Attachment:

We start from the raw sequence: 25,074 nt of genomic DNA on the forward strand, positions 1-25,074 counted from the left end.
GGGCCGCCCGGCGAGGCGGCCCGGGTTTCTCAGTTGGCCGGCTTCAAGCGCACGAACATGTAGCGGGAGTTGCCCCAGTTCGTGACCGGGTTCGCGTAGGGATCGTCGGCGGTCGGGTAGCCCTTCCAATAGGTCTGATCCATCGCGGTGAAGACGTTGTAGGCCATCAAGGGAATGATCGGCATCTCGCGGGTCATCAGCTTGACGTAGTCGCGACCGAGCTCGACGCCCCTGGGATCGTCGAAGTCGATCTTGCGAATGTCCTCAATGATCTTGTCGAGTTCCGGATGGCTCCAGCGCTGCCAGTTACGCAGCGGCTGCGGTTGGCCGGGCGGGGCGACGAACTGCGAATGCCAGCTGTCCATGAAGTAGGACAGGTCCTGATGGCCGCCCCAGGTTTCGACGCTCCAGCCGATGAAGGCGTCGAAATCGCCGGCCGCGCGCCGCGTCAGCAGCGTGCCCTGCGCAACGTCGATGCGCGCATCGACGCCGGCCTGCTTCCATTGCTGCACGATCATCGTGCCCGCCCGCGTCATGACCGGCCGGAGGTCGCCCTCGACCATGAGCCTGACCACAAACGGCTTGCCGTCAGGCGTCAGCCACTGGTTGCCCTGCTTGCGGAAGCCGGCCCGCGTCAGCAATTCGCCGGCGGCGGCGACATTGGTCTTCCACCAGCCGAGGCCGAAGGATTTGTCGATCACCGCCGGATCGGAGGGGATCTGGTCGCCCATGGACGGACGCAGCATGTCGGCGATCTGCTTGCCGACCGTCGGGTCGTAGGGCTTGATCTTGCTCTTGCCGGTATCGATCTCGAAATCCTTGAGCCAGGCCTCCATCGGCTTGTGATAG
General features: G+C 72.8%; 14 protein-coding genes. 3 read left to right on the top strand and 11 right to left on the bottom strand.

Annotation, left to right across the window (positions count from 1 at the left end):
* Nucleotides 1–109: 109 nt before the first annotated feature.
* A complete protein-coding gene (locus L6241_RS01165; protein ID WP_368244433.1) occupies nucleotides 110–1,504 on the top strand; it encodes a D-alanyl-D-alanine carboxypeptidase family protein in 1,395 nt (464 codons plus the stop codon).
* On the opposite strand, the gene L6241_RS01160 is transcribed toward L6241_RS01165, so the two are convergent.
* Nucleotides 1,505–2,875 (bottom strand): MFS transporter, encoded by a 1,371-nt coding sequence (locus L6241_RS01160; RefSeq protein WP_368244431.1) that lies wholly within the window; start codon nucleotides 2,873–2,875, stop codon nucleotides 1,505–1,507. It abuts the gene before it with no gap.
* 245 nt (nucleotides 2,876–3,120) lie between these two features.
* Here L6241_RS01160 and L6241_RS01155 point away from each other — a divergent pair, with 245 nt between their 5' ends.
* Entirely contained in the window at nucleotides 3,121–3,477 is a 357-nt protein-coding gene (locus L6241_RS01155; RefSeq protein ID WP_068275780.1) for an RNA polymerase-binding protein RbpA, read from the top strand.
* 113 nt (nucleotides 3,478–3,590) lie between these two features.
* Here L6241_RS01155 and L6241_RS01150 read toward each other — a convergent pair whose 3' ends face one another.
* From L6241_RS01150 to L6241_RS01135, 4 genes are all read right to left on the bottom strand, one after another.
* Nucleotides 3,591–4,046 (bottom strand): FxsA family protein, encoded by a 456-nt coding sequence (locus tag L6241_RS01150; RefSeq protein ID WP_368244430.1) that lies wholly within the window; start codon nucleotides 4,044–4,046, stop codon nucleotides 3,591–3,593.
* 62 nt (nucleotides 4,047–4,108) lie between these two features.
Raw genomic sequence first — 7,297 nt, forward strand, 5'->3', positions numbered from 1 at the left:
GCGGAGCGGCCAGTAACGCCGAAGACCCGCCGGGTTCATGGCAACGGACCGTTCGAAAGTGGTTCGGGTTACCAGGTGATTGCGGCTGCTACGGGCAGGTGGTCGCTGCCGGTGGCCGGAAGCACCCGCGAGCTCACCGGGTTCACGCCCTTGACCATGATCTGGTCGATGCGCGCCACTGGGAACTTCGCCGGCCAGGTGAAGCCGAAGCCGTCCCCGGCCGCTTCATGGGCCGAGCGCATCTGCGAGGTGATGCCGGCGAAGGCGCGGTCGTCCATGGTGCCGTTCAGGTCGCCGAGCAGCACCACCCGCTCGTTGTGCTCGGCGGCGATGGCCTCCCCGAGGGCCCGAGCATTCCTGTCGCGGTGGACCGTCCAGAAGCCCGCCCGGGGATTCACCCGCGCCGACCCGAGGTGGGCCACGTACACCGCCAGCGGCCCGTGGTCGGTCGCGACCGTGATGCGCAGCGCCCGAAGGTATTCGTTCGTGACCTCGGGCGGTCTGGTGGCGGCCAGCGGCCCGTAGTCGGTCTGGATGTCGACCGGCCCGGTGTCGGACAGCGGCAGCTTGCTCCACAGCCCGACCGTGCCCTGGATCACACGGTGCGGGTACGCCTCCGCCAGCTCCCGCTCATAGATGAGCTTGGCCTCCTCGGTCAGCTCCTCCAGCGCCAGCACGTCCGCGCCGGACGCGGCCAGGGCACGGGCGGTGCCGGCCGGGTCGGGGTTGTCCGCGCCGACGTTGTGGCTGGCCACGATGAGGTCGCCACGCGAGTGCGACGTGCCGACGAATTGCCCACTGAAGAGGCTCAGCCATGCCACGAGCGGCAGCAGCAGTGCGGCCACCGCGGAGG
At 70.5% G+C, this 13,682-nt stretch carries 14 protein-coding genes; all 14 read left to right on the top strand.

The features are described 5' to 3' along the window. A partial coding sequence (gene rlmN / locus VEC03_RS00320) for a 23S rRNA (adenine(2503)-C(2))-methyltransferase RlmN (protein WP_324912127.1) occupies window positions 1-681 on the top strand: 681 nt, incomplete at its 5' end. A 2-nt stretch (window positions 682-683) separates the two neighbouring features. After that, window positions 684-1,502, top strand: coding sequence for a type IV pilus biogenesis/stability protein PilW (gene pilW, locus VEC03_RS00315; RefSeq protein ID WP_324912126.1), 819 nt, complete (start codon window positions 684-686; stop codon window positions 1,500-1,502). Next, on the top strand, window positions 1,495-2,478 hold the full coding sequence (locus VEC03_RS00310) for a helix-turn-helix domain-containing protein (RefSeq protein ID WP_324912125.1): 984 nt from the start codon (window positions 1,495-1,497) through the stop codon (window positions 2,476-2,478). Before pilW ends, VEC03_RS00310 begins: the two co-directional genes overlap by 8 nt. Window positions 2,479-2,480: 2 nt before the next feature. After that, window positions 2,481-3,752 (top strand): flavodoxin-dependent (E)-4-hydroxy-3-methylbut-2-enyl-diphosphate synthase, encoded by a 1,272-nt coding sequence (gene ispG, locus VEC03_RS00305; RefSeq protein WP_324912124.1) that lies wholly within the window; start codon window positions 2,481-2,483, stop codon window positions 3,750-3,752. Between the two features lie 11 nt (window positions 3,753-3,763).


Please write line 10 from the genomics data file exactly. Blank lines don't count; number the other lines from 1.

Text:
* Here L6241_RS01160 and L6241_RS01155 point away from each other — a divergent pair, with 245 nt between their 5' ends.